Is the IoT world ready for sharing?
Today I noticed a nice overview of challenges for data processing of IoT data. Mostly based upon IEEE work it highlights the need for fog to support the cloud. And as we usually are concerned about the processing side of things, as this has long been the bottleneck to get the kind of AI and Deep Learning results we gradually are getting familiar with, we tend to overlook the complexities of data or more precisely information.
There are ample examples telling us how much data we have produced already and how fast the data creation will grow going forward. Good news for the data storage companies, because every bit of data needs to be stored on a physical device, whether it is in the cloud or not. And what is worse, data is not stored once, it is duplicated many times. Whether it for safety reasons (backup), or performance reasons (bring the data to the more performing CPU’s to process) or sharing reasons (how many copies in average of a single email exist?), data is duplicated many times. This only adds to the data management problems. Fog computing will help to solve the processing of vast amounts of data, but how will it impact the data management problems? And more specifically how will it impact the ability for different IoT systems to exchange data?
So far most of the IoT solutions are independent from each other. All data collected in the system is processed, analyzed and controlled within the system. A self driving car, as an example, could be considered as a single IoT system, data being collected from cameras, LIDAR and other sources, processed in the car (and cloud) and used to maneuver the car safely through the traffic. Whenever it will be there, not a small accomplishment.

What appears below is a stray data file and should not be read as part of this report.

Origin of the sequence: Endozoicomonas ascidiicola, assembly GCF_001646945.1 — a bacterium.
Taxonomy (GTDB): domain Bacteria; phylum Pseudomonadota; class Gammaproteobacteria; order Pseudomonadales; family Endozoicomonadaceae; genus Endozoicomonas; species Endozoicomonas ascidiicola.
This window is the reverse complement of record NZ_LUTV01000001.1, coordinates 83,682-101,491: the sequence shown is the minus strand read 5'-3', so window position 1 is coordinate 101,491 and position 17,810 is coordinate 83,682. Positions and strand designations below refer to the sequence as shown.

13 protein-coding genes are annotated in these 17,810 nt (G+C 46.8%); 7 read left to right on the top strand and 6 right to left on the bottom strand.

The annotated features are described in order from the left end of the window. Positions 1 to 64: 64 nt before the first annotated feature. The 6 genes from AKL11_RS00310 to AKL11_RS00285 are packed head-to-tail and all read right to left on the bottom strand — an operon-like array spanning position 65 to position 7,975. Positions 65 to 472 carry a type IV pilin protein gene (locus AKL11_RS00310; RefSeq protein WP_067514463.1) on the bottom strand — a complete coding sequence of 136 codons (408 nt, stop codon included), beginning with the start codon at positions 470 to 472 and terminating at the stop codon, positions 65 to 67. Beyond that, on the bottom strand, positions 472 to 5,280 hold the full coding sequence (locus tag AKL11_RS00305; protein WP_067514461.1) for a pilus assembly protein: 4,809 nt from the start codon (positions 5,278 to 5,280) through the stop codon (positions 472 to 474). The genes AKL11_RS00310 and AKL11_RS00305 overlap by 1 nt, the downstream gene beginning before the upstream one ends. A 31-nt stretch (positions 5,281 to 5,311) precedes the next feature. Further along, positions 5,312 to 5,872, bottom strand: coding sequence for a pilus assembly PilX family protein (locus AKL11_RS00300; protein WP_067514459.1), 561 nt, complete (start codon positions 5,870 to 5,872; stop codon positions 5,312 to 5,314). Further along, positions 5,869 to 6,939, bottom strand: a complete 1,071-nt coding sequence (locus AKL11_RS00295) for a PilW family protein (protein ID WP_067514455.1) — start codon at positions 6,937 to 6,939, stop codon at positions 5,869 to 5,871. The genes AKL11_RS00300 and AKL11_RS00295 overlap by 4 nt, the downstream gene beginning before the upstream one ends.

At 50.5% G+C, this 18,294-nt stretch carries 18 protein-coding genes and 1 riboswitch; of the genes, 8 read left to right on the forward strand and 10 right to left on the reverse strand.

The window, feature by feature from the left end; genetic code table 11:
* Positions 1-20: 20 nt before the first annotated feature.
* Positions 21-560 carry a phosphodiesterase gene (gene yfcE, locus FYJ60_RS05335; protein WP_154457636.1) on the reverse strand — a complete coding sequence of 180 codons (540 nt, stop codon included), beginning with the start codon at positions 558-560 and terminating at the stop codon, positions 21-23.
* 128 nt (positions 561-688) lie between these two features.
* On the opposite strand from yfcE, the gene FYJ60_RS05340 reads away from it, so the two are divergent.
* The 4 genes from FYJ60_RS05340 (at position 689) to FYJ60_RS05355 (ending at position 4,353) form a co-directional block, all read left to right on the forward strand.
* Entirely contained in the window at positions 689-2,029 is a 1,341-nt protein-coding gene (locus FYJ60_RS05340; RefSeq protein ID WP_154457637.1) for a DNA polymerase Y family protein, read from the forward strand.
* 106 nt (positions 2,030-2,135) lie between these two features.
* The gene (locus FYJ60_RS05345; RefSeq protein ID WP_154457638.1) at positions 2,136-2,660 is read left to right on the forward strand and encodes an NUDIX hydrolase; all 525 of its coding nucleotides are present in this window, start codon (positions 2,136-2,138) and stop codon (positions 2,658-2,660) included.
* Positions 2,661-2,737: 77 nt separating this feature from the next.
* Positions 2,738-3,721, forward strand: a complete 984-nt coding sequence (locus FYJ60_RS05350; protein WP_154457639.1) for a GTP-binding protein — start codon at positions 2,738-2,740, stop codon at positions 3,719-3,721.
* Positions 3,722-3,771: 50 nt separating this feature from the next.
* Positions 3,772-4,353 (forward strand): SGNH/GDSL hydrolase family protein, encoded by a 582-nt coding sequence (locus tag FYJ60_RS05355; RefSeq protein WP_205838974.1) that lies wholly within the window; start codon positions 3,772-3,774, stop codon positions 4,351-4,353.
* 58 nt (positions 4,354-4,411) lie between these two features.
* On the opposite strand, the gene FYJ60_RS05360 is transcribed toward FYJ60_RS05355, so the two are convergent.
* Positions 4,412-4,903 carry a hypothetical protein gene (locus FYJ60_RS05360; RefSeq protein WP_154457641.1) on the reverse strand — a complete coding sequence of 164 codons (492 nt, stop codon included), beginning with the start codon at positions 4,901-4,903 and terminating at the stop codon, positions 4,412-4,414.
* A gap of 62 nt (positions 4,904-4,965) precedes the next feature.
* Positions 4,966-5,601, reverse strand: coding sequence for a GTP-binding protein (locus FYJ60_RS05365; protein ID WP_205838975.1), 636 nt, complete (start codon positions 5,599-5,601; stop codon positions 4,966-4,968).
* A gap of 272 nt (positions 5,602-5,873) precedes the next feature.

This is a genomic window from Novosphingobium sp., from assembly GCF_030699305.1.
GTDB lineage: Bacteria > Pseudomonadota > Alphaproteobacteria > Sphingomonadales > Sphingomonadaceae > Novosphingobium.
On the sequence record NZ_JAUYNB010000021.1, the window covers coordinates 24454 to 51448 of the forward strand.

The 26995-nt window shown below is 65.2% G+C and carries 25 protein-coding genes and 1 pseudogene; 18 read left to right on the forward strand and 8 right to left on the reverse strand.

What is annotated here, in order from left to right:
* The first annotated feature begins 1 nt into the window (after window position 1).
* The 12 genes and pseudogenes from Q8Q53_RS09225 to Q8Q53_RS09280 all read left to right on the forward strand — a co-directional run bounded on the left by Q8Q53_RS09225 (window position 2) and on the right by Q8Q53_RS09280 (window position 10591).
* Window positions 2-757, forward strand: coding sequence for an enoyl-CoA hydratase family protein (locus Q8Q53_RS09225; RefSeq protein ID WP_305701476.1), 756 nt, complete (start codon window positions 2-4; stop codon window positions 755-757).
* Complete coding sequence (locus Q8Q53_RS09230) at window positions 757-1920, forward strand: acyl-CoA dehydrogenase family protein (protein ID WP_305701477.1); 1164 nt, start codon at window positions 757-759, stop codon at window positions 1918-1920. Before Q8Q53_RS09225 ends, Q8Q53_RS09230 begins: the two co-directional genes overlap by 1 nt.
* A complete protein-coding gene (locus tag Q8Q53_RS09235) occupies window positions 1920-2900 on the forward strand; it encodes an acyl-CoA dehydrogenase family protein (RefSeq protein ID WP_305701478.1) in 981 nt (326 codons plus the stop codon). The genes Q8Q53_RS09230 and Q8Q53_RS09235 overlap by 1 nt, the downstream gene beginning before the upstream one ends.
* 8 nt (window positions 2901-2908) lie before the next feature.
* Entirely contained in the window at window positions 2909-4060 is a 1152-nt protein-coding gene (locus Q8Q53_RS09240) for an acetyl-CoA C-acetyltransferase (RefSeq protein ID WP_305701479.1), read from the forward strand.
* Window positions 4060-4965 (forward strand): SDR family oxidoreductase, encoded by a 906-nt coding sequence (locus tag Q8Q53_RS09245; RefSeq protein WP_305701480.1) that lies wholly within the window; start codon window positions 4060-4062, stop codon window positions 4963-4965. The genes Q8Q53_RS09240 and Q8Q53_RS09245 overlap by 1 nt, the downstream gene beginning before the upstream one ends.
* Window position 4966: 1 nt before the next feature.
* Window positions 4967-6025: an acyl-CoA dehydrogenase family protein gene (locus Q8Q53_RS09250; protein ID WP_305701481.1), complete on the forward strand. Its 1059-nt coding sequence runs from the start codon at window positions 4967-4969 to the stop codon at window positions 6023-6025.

Yet, so far there is no way in which cars can talk to each other. There is a development around V2X, but definitely not ready for prime time (a great video on the state of self driving cars can be found in the video: “16 questions about self driving cars”, highly recommended). Why? Not because it is not useful or the wireless communication technology is not ready.
The reason why it is so difficult to share data (even though some legal opinion might be to rather not share anything at all: Do You Really Need to Store That IoT Data? ), is because data needs to be in a context. It has to be transformed to information.
Just think of it. We as humans have developed language to exchange information, so the data we exchange can be put in a context to have the same meaning for everyone. It seems only logical that our IoT inventions should do the same. It is the information that is meaningful to be acted upon. Not the underlying data that led to creating the information.
Maybe an opportunity for linguists to add their knowledge to the IoT frenzy…